Most rockets actually lift off with rather low TWR.  For example. I believe Saturn V had a TWR around 1.2 at liftoff.  Superheavy's TWR of 1.5 is actually on the high side, but I suspect that the reason has to do with doing a boostback burn to land the booster (something which most other rockets don't do, of course), which has the effect of making the dry (or almost dry) mass of the booster stage much more important.  Even though a low TWR rocket has high gravity losses near liftoff, the thing to remember is that in the world of rocketry, the fuel is cheap, and adding a couple tube sections to your tank is also pretty darn cheap, so you're not asking whether it's efficient at liftoff (it isn't), but rather, how much fuel can you put on board before adding a single extra drop will not only give you zero benefit, but will actually *reduce* your overall performance due to the extra tank weight.

Offline InterestedEngineer

  • Senior Member
  • *****
  • Posts: 2508
  • Seattle
  • Liked: 1903
  • Likes Given: 3138
was analyzed here:

https://forum.nasaspaceflight.com/index.php?topic=49622.msg2475438#msg2475438


The problem is not TWR of the starship, it's of the booster to carry the additional starship mass plus additional propellant mass and tank.

Plus where to put the extra propellant in the booster,  There's no room.

Yeah, you can't make superheavy bigger which means that making the ship bigger will reduce the mass ratio and velocity at MECO, which is why I'm betting that they will need to increase TWR at takeoff to maintain a good average TWR since the rocket won't get much lighter as it flies before stage separation. You need to start with an high TWR to be efficient.

Around 90% of the mass of the rocket on the launch pad is fuel.  It gets *significantly* lighter toward stage separation.  Think of the difference between an empty soda can and a full one.  By the time stage separation comes around, they'll have burnt enough fuel that the TWR is in the 3-4 range, but after separation, it will drop way down since the empty booster stage is only maybe 200 tons, compared to the 1500 or 2000 ton fueled upper stage, and now there are many less engines.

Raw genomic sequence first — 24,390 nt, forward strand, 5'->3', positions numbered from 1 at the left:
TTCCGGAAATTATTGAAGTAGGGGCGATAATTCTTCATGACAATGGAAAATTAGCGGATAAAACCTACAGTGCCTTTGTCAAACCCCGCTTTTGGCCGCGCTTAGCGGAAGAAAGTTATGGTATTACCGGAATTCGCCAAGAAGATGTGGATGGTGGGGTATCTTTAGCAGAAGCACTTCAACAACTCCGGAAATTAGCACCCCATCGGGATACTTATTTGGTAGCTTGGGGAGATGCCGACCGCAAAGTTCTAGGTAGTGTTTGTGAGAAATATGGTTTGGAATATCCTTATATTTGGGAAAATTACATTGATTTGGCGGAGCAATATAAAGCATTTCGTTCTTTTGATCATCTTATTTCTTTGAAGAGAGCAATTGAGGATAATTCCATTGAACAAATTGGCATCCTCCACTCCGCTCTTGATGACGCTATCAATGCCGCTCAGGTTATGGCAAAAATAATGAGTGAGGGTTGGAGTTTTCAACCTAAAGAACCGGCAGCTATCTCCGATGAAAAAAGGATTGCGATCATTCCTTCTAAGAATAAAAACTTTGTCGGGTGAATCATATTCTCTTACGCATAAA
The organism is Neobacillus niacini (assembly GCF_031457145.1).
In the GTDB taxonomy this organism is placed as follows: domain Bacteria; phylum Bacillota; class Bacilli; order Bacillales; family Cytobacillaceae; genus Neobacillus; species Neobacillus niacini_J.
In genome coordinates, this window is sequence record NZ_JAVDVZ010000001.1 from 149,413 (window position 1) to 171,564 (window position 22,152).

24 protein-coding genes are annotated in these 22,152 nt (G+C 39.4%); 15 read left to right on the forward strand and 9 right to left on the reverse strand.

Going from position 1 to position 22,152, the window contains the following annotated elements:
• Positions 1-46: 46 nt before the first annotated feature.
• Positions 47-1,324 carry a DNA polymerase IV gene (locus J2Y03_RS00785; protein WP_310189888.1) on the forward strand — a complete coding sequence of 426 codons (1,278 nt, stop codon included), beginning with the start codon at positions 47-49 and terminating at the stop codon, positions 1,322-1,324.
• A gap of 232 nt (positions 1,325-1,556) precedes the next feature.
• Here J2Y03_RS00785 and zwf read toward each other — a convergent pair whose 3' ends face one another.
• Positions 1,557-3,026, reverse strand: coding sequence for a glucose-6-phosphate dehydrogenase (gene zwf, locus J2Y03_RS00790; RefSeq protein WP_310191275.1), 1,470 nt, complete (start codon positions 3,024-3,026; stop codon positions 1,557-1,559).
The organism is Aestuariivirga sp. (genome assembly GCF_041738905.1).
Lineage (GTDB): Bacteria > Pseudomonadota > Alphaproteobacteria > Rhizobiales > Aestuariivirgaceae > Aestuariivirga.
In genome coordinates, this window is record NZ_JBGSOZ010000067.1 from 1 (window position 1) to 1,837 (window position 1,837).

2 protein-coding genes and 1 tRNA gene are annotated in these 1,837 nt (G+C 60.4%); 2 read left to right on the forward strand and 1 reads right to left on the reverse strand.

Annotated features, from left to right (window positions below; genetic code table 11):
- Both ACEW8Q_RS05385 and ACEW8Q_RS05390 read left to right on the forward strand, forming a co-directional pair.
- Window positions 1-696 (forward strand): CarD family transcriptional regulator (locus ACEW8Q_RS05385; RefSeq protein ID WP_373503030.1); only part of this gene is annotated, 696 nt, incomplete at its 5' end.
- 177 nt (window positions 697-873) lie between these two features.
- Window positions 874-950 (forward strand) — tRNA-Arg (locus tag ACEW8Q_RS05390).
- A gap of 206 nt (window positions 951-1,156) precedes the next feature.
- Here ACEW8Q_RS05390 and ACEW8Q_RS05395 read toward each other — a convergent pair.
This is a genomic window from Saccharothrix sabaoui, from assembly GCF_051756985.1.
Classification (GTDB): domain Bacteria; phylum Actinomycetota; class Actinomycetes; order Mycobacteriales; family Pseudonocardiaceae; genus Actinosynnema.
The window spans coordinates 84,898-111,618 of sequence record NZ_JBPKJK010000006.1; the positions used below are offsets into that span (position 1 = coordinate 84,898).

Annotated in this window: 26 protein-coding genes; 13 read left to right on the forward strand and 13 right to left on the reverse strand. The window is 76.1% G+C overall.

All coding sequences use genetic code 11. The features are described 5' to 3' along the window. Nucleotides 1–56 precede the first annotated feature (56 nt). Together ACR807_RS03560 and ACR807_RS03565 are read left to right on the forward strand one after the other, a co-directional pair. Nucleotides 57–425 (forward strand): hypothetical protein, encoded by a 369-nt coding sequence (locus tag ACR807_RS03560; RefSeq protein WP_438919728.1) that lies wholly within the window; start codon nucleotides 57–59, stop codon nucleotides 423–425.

Anyway, the idea behind slightly lengthening future boosters is that as SpaceX continues developing the engines, they're expecting to get more thrust out of them, which means they can carry more load, which is to say, a bit of extra payload mass and a lot of extra fuel to lift it, hence, they'll lengthen the tanks a bit to hold it.

Most rockets actually lift off with rather low TWR.  For example. I believe Saturn V had a TWR around 1.2 at liftoff.  Superheavy's TWR of 1.5 is actually on the high side, but I suspect that the reason has to do with doing a boostback burn to land the booster (something which most other rockets don't do, of course), which has the effect of making the dry (or almost dry) mass of the booster stage much more important.  Even though a low TWR rocket has high gravity losses near liftoff, the thing to remember is that in the world of rocketry, the fuel is cheap, and adding a couple tube sections to your tank is also pretty darn cheap, so you're not asking whether it's efficient at liftoff (it isn't), but rather, how much fuel can you put on board before adding a single extra drop will not only give you zero benefit, but will actually *reduce* your overall performance due to the extra tank weight.

Reasonable principles, but do the math.  How do you get 200t to LEO, and still fit in the maximum height of the chopsticks?

There's about 10-12m you can add to the stack, that's all that's left w/ chopsticks still being able to stack Starship.   

You can use the 10-12m to add to the booster or the Starship.   How much for each?

Online Robotbeat